Are you sure that he isn't a bit scared and making excuses?

There are many things that people can do in order to afford children.

What is the actual figure that he feels must be coming in in order to afford children. Actual £?

CrispyFern Sun 11-May-14 15:04:49

We have am income of £30k and two children and life goes on!

FunnyFoot Sun 11-May-14 15:08:48

It does sound like he is making excuses OP.

Are you really sure he wants a child?

DrFunkesFamilyBandSolution Sun 11-May-14 15:11:52

Can he go part time instead of you taking maternity leave?
We're Londonbased, dh's income is 40k, we've got 2 and hopefully another on the way, things are comfortable but tight, if we sat down and plannedit (we did) we would find out that, on paper, we can't afford 1 let alone 3 but you make it work.

Sounds like he's going to keep you hanging by a thread forever tbh, hope you manage to work things out

bellasorella Sun 11-May-14 15:21:53

DrFunkes, that's what we've done- worked it out and computer says no! You are right, we could be waiting forever!

Funnyfoot- I think he does, yes. It was his idea to start TTC in December, he just didn't know that maternity pay was as much as it is. Last month I thought I was pg, and although his first reaction was 'I hope not it isn't the right time', he then became quite excited at the idea and kept checking everything I ate! He seemed disappointed to tell me that he doesn't think we can afford it. I think I just need to do some convincing and reassuring here.

bellasorella Sun 11-May-14 15:22:59

I did think about the part time thing too, and this may be a possibility. He earns slightly more than me at the moment, and this shouldn't (touch wood) change.

TimeForAnotherNameChange Sun 11-May-14 15:26:44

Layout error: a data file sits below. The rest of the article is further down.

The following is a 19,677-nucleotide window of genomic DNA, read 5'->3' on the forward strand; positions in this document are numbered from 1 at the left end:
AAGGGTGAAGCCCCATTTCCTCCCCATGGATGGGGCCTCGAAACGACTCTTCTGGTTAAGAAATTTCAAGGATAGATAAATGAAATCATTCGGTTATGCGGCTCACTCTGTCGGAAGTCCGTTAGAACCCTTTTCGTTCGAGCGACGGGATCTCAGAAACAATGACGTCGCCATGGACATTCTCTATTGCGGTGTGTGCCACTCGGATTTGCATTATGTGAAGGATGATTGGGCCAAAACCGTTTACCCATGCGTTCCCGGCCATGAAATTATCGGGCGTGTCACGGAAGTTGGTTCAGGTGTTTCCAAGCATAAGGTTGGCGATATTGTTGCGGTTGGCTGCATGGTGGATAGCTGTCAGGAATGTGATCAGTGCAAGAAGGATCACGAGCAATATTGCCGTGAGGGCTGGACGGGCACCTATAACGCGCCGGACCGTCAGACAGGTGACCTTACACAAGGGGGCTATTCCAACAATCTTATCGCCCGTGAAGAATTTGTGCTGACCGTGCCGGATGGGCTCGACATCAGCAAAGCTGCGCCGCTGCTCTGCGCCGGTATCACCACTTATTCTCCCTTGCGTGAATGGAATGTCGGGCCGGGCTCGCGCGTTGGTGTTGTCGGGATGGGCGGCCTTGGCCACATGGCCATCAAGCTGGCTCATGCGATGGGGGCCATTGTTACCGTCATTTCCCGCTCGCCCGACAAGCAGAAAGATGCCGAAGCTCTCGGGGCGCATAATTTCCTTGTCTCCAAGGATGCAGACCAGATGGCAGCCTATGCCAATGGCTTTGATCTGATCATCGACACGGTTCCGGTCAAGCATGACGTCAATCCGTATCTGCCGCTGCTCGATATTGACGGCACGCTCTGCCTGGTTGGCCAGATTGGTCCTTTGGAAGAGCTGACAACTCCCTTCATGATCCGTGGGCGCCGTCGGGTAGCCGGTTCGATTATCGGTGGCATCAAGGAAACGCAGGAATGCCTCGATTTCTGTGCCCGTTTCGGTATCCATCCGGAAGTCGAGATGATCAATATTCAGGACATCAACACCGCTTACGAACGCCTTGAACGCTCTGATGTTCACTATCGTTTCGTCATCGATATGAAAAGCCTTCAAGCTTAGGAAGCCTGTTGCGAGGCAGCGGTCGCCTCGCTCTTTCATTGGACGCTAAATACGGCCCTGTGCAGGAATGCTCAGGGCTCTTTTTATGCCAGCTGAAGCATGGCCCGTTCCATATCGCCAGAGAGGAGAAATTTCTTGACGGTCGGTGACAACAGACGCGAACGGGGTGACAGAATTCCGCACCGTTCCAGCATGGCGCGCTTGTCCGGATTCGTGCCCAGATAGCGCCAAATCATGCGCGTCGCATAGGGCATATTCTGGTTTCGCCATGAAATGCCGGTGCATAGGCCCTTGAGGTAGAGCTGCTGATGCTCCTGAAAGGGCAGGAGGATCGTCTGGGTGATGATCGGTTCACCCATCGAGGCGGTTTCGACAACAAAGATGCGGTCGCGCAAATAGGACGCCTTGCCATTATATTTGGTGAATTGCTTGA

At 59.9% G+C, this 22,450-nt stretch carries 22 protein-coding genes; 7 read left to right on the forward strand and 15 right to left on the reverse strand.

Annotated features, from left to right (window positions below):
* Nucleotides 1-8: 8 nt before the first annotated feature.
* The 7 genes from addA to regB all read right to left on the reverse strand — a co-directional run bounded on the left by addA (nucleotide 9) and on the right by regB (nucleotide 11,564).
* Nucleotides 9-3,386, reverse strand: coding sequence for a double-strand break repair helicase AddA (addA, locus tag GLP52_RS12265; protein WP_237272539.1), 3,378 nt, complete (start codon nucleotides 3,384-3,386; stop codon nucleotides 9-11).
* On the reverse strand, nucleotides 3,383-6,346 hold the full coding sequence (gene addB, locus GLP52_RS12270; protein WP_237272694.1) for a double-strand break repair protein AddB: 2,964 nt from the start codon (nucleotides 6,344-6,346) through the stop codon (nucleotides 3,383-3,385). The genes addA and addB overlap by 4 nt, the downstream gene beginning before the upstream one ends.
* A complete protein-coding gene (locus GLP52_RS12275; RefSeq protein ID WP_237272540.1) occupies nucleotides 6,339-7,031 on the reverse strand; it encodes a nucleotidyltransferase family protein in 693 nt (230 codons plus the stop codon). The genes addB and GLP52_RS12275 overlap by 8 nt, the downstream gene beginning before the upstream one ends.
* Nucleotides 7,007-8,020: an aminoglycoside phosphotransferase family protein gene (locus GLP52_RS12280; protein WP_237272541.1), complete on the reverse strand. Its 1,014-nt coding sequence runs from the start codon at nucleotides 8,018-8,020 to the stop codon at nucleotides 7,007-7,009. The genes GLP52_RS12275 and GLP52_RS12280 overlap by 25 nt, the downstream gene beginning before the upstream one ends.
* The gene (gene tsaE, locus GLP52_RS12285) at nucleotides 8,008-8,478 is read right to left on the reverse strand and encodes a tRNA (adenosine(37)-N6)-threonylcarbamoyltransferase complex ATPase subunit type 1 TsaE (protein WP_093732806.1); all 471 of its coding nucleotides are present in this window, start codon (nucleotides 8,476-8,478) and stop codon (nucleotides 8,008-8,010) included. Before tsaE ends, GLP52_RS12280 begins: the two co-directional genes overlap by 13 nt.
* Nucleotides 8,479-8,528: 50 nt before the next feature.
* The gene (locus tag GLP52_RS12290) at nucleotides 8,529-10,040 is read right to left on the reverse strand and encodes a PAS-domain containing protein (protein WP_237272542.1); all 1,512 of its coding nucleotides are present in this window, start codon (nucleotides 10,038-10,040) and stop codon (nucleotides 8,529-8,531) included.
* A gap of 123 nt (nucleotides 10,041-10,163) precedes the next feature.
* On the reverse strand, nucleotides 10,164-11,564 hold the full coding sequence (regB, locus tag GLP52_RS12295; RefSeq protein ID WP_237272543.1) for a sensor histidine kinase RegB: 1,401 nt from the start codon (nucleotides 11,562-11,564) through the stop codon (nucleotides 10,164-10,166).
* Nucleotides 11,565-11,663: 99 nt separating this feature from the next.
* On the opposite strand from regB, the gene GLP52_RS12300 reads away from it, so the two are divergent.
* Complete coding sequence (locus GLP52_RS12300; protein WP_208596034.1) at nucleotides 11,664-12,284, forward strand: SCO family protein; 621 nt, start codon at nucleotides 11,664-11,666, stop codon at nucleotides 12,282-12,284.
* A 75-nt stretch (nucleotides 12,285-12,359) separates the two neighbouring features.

He's stalling. He doesn't want his lifestyle to change, which it will inevitably have to do once a baby comes along. Plenty of people manage having a family on half what you've got coming in.

specialsubject Sun 11-May-14 15:28:10

if you can't afford rent and bills with a cushion of savings in case of job loss, you need to change something so that you can.

BTW he may take care of finances and budgeting, but you need to be equally informed.

Loobyloo893 Sun 11-May-14 15:28:50

Definitely reassure. I imagine it can be pretty stressful for someone to suddenly be responsible for paying for pretty much everything, especially as you say DH is self-employed. The pressure of knowing he has to bring money in not just for himself but for you and (fingers crossed a DC) must be hard to deal with. It must be a scary thought for him.

Itsfab Sun 11-May-14 15:30:12

We have only ever had DH salary as I got pregnant just after finishing my job so I qualified for MA which was £1100 so we have brought up three children on one wage. We go without lots but no one notices or minds as we always did iyswim. No one starves, the kids have extremely good shoes, okay clothes though none fancy and plenty of books with enough toys.

Does he really want children or is he doing what some men do, saying what you want to hear while knowing he doesn't want what you want. It has to be a joint decision. He doesn't get to say something is happening and then shut down any talking.

matildasquared Sun 11-May-14 15:31:36

Two things jump out at me:

1. £40K is plenty to have a baby, unless you have absolutely unmanageable debts (like about to become insolvent). It sounds like he's got scared, or perhaps just changed his mind.

2. What on earth is this about?

he is now saying that if we have a baby next year (as planned) and I go on mat leave we won't be able to comfortably afford our rent and bills

You can either afford something or you can't. It's about the numbers, not about what he says.

It sounds like it's time to sit down and go over your income and expenses--with or without children that's a good exercise. I know it sounds dreary but when my husband and I bit the bullet and did it we ended up finding huge areas for improvement, saving a few thou a year. We only have to revisit the budget once a year or so for a few minutes.